Amplification of Mitochondrial Activity in the Healing Response Following Rotator Cuff Tendon Injury

Finosh G. Thankam, Isaiah S. Chandra, Anuradha N. Kovilam, Connor G. Diaz, Benjamin T. Volberding, Matthew F. Dilisio, Mohamed M. Radwan, R. Michael Gross, Devendra K. Agrawal

Research output: Contribution to journalArticlepeer-review

28 Scopus citations


Mitochondrial function following rotator cuff tendon injury (RCI) influences the tendon healing. We examined the mitochondrial morphology and function under hypoxia in the shoulder tendon tissue from surgically-induced tenotomy-RCI rat model and cultured swine tenocytes. The tendon tissue was collected post-injury on 3–5 (Group-A), 10–12 (Group-B), and 22–24 (Group-C), days and the corresponding contralateral tendons were used as control for each group. There was higher protein expression of citrate synthase (P < 0.0001) [10.22 MFI (mean fluorescent intensity)] and complex-1 (P = 0.0008) (7.86 MFI) in Group-A and Group-B that decreased in Group-C [(P = 0.0201) (5.78 MFI and (P = 0.7915) (2.32 MFI), respectively] compared to control tendons. The ratio of BAX:Bcl2 (Bcl2 associated x protein:B cell lymphoma 2) in RCI tendons increased by 50.5% (Group-A) and 68.4% (Group-B) and decreased by 25.8% (Group-C) compared to normoxic controls. Hypoxia increased β-tubulin expression (P = 0067) and reduced PGC1-α (P = 0412) expression in the isolated swine tenocytes with no effect on the protein expression of Complex-1 (P = 7409) and citrate synthase (P = 0.3290). Also, the hypoxic tenocytes exhibited about 4-fold increase in mitochondrial superoxide (P < 0.0001), altered morphology and mitochondrial pore integrity, and increase in mitochondrial density compared to normoxic controls. These findings suggest the critical role of mitochondria in the RCI healing response.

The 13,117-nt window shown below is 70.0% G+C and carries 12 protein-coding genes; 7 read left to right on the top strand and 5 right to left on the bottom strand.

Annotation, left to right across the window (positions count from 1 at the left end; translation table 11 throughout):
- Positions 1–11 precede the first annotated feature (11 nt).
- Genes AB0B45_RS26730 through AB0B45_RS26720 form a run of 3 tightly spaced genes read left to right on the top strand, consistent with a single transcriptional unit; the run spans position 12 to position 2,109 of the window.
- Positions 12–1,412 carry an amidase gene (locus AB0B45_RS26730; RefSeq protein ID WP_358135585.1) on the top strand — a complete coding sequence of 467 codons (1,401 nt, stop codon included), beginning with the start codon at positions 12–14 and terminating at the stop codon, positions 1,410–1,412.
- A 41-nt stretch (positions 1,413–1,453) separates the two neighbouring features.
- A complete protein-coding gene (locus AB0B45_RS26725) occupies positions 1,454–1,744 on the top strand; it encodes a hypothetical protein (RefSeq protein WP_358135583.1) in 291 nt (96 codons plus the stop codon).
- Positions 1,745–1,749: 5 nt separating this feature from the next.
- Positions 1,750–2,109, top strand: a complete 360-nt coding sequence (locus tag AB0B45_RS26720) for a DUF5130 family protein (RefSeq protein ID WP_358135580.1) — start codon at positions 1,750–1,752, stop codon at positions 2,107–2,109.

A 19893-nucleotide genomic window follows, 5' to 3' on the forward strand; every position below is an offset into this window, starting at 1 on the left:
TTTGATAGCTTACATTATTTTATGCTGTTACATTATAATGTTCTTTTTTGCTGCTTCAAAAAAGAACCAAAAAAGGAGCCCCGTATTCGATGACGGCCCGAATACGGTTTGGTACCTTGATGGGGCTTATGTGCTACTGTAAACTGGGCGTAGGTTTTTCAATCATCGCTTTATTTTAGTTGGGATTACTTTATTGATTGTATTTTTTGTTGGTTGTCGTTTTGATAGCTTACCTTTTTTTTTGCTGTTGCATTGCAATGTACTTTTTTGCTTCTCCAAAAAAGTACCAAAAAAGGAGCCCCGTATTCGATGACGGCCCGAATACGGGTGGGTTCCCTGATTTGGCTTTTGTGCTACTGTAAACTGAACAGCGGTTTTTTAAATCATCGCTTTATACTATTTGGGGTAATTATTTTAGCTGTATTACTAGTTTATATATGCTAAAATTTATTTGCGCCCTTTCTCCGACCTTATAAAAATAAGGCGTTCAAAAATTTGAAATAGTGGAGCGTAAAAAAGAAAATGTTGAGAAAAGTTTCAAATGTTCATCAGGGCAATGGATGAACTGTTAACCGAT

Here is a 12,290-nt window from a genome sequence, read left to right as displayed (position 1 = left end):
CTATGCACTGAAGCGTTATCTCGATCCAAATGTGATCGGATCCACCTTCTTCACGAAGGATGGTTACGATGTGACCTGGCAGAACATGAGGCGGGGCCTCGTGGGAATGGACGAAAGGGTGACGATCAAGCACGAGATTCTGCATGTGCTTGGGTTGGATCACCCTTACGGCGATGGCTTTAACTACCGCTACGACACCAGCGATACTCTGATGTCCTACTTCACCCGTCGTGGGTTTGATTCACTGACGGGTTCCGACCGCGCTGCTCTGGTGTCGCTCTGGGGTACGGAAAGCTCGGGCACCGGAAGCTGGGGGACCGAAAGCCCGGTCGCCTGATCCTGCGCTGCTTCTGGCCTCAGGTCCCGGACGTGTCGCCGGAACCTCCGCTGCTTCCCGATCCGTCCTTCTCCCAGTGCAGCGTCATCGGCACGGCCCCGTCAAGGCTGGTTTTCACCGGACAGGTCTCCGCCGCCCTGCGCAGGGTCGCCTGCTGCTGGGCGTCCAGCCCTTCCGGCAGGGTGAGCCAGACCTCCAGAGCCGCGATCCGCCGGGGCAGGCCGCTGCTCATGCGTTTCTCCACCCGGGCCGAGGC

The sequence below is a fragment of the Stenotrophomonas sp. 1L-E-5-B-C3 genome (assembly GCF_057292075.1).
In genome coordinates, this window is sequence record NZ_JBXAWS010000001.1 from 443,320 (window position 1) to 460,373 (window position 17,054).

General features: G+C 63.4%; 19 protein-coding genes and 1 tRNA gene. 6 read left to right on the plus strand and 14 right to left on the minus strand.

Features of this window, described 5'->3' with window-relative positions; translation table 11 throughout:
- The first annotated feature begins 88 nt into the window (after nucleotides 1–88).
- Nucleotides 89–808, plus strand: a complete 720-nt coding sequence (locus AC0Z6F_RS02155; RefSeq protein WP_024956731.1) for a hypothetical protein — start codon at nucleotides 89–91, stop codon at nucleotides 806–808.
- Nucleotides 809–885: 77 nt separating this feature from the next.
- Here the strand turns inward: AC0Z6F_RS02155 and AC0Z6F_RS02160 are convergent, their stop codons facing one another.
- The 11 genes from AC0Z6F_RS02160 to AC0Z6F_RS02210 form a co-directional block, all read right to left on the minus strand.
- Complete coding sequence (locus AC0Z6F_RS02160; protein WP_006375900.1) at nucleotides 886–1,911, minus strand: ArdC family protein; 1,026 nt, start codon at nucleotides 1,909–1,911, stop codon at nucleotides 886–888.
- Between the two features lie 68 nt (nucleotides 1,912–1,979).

Original languageEnglish (US)
Article number17027
JournalScientific Reports
Issue number1
StatePublished - Dec 1 2018

All Science Journal Classification (ASJC) codes

  • General


Dive into the research topics of 'Amplification of Mitochondrial Activity in the Healing Response Following Rotator Cuff Tendon Injury'. Together they form a unique fingerprint.

Cite this